Tristana, Luis Bunuel Blog-A-ThonWritten by Joe D on September 24th, 2007
Portrait Of Bunuel by Dali
Main Title floating over Toledo- note cool lack of drop shadow
This was Bunuel’s 2nd film made in Spain after the war. A lot of the intellectuals, artists, musicians, left Spain when the Fascists took over, including Bunuel. But in the early 60’s Bunuel was persuaded or allowed to make Viridiana. The film was viewed as subversive and banned by the Spanish government. Luckily a print had been smuggled out of the country and it won the Palme D’Or at Cannes.
Predator and Prey Role Reversal on the way
So it took many years for Tristana to reach the silver screen. Bunuel wrote the screenplay in 1964 but because the Spanish government kept denying permission to film it, it didn’t go into production until 1969. But Bunuel wasn’t sitting around idly, he rewrote the script four times and I think that’s why the finished film is so polished and chock full of great images and ideas.
The Bishop of Toledo and Deneuve
Tristana is based on a short novel by Galdos, Bunuel had made Nazarin from a Galdos novel a few years before and he considered Galdos one of the greatest writers Spain has produced. Tristana was filmed in Toledo, a city Bunuel loved as a young man. While attending the Resedencia in Madrid he and a group of fellow students( Lorca, Alberti, Dali, etc.) formed an honorary society, the Order of Toledo. The rules were that you visited Toledo as often as possible and stayed up all night drinking and wandering it’s medieval streets.
Women In Black
Tristana really feels like a novel, the story, the characters are so detailed and finely drawn. Also it takes place over about 20 years or so which somehow adds to it’s literary pedigree. In the beginning Deneuve is an innocent girl who following the death of her mother becomes the ward of Fernando Rey. Don Lope (Rey) is an aging Don Juan, obsessed with chivalry, dueling, sticking up for the underdog but this does not prevent him from seducing the childlike girl he has taken in to protect. Tristana (Deneuve’s name in the movie) dreams of climbing a bell tower with a deaf mute boy (Saturno) she examines the huge bell and is horrified to find Don Lope’s head attached to the end of the clapper. She awakens from this nightmare screaming.
Tristana, let go of that huge penis, I mean bell clapper!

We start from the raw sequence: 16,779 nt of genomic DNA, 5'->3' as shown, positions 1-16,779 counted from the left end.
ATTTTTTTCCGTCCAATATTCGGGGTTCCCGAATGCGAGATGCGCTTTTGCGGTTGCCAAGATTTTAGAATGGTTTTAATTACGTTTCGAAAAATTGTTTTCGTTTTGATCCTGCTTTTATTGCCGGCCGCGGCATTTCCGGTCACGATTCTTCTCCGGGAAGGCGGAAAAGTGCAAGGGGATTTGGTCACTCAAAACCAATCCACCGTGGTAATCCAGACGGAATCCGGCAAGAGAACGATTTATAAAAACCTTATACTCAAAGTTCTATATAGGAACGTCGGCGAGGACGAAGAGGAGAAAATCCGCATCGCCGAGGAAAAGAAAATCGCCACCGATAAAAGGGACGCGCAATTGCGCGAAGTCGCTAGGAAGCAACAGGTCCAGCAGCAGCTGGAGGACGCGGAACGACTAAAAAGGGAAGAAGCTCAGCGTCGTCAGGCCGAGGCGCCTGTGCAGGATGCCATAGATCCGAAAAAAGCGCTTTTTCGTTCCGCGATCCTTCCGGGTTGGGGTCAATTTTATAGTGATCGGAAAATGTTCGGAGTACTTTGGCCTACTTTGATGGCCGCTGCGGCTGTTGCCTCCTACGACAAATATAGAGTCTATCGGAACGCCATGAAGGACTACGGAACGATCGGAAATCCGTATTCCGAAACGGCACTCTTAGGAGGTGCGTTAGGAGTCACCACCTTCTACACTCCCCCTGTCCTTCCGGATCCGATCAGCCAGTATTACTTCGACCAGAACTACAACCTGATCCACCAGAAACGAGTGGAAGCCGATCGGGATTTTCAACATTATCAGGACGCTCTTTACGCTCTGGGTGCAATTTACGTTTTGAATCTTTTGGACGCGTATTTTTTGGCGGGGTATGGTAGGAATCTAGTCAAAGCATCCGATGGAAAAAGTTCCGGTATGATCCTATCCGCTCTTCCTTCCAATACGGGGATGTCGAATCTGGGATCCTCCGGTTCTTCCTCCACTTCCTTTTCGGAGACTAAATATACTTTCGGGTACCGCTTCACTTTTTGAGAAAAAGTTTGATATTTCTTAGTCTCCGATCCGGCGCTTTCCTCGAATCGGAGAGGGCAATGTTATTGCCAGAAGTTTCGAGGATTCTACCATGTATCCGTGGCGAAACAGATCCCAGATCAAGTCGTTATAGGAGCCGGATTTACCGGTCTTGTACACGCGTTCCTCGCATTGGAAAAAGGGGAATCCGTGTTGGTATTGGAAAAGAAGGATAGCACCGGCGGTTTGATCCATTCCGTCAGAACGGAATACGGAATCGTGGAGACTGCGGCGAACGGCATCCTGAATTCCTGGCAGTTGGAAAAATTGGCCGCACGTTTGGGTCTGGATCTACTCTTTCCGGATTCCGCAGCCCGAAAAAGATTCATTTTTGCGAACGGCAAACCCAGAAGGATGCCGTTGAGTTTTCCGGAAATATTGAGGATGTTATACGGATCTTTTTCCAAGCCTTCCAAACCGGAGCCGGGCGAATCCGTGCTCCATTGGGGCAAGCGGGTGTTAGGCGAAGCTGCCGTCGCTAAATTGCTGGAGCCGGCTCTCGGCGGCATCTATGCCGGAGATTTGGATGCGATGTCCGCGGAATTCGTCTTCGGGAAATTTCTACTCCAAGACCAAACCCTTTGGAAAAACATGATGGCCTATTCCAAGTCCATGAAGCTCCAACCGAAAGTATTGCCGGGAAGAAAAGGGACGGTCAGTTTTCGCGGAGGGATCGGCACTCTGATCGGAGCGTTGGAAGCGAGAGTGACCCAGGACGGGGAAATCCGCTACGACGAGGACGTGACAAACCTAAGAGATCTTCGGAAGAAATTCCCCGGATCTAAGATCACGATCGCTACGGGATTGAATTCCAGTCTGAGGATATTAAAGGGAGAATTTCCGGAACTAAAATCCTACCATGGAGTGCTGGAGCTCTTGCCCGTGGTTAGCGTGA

A while later Horacio writes to Don Lope that Tristana is deathly ill and needs help. Don Lope fetches her back to his home. She is at death’s door and in order to save her life the doctor must amputate her leg. Don Lope is horrified but secretly overjoyed knowing she will never escape his clutches again. Tristana turns bitter and strange. As one critic said the star of the film is not Deneuve but her amputated leg! It certainly made a hit with Alfred Hitchcock, when he met Bunuel he kept saying” That Leg! That Leg!”.
Tristana exposes herself to the Masturbating Mute
The once shy girl exposes herself to the deaf mute Saturno from her balcony and tortures the aging Don Lope eventually killing him by leaving the window of his bedroom open as he struggles with pneumonia. Then Bunuel does a very strange thing. In rapid fashion he flashes a montage of clips that retell the story in reverse accompanied by the sound of a church bell playing in reverse. It works incredibly and since it is the end of the film there is no need to explain it or recover from it, the film is over. I last saw Tristana about 20 years ago at a special screening at the New York Film Festival in Lincoln Center. I don’t know if it ever came out on DVD but Hopefully you will be able to see it at a revival theater in 35mm the way it was intended to be seen.
I’m writing this as part of a Bunuel Blog-A-Thon, you can check out the rest of the blogs here:http://flickhead.blogspot.com/.
And here for your delectation is the trailer for Tristana